mini roses
mini roses

Planting miniature roses outside

Once you have selected the ideal spot to plant the bush, dig a hole that is approximately 4 inches deeper than the pot the plant came in and about 6 inches wider. Then layer some mulch-like peat moss at the bottom of the hole to improve drainage. 

Next, gently remove the rose bush from the pot, loosen the roots, place the miniature rose in the hole, and surround it with dirt.

As the final step, pat down the sand to settle the dirt, water thoroughly, and then apply more mulch around the base of the plant – again this helps to retain moisture.

Remember that miniature roses – when planted outside – may grow into larger bushes than if they were in containers, but not drastically. However, the proportion of miniature roses’ leaves and blooms will remain the same regardless of how they are grown.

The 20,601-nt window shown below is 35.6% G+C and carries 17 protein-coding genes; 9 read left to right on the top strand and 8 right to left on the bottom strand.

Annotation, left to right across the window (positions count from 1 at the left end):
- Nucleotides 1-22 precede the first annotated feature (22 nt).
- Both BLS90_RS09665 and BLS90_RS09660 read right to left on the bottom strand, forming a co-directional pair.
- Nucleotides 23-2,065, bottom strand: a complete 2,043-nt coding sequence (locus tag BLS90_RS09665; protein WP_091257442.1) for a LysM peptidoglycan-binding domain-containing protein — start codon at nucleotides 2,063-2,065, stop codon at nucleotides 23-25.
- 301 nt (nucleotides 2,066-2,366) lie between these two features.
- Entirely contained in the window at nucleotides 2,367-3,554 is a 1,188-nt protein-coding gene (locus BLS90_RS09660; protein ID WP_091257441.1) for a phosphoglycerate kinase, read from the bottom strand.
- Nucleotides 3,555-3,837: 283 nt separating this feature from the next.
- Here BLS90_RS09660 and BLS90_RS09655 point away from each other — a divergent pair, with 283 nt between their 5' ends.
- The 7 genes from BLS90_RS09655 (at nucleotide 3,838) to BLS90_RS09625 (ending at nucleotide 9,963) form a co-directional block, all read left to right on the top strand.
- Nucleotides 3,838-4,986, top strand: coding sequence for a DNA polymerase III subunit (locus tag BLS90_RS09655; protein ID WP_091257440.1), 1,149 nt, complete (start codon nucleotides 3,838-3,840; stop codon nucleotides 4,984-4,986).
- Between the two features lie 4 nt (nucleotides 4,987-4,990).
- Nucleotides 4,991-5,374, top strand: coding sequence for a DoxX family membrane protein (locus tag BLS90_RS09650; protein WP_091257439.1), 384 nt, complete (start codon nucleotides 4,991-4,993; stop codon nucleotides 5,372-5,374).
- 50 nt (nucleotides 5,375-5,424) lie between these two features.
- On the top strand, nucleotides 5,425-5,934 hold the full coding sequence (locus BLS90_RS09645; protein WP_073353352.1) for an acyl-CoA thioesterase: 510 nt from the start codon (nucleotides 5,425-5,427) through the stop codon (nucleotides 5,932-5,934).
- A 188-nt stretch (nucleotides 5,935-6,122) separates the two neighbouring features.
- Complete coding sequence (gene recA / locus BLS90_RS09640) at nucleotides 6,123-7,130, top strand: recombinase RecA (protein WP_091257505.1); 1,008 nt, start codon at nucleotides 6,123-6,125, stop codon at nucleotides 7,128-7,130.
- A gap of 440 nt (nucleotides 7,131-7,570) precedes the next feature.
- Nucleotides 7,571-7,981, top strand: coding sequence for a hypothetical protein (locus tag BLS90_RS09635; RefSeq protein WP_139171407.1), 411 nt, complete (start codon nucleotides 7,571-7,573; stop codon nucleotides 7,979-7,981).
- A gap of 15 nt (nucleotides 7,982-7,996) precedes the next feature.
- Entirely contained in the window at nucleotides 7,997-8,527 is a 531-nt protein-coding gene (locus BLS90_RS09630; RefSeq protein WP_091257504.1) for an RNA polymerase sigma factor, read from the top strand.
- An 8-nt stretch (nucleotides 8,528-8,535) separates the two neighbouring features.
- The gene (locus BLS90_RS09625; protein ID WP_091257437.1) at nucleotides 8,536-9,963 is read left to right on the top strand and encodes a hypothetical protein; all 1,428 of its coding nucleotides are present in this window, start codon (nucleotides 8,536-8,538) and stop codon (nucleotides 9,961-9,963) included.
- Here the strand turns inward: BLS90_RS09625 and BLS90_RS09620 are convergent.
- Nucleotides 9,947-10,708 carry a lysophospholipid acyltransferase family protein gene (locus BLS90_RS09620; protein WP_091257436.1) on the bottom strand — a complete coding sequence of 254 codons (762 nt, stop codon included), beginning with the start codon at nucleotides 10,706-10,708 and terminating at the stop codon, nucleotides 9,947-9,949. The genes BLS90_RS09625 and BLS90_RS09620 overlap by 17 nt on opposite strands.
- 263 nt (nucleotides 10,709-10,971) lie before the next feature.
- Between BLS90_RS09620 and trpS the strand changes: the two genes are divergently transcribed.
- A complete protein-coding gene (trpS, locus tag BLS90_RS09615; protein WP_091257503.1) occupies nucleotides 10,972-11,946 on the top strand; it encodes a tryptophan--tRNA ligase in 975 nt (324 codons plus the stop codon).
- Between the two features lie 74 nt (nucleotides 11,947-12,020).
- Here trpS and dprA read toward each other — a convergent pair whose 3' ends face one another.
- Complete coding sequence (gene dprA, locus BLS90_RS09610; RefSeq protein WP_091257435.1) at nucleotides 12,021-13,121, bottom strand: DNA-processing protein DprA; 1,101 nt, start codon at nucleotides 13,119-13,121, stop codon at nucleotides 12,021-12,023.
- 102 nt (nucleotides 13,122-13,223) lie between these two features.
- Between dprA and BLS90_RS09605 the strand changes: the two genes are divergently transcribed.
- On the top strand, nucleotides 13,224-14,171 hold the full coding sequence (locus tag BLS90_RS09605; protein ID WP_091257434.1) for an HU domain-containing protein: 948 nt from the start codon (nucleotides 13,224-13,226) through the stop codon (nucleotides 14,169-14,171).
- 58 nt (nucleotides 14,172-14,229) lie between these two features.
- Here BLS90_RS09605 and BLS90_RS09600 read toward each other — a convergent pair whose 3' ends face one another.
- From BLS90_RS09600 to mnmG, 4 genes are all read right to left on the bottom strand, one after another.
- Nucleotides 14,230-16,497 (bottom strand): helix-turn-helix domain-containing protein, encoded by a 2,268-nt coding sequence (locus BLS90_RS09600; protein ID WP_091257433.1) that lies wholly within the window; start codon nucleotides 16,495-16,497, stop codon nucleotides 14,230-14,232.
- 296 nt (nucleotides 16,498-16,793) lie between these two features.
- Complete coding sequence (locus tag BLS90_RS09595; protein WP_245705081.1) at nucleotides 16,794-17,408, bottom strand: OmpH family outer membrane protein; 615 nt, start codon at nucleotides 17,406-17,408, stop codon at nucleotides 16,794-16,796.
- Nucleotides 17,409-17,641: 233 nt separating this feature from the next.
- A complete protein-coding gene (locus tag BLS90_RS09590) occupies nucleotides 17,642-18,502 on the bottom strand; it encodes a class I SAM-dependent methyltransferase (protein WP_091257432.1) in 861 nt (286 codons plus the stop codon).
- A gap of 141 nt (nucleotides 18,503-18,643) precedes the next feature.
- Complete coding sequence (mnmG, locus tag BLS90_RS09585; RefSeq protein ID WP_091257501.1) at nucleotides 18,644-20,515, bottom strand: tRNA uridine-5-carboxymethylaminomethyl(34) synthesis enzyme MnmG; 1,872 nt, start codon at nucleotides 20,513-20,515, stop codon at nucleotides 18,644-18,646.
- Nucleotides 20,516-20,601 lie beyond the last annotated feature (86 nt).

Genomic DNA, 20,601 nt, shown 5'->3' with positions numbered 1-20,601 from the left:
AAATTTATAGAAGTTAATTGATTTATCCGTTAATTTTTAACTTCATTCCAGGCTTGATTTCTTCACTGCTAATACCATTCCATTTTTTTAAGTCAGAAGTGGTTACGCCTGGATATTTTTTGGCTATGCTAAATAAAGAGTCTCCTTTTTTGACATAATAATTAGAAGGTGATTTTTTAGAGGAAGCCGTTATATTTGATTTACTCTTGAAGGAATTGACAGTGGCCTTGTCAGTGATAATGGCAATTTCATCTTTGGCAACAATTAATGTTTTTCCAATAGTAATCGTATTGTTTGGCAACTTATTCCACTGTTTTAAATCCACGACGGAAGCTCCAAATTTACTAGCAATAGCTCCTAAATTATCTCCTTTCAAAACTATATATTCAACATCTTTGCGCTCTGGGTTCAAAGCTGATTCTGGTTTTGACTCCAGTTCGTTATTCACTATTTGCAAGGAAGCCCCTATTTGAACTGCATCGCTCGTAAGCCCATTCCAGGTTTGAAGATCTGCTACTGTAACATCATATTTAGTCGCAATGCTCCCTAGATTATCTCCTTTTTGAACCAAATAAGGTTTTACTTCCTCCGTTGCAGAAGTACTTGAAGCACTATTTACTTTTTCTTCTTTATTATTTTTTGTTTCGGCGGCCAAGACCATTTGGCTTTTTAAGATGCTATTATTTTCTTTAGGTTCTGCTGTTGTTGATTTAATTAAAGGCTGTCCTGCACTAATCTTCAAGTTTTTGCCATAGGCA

Right, so can miniature roses be planted outside – more about sunlight.

Sunlight requirements

Miniature rose bushes should be planted ideally in full sun. Roughly they need about six hours of sunlight daily to bloom their best

If you previously had your rose bush indoors, then as I mentioned before, you will want to gradually expose it to the sun outside. Start with a couple of hours a day, and then try to expose it to the sun until you can confidently plant it outside.

In general, miniature rose plants grown outside need a daytime temperature of around 70°F and a minimum nighttime temperature of 60°F. If you feel like the leaves appear to be burning, then reduce the exposure for a few days …and then resume.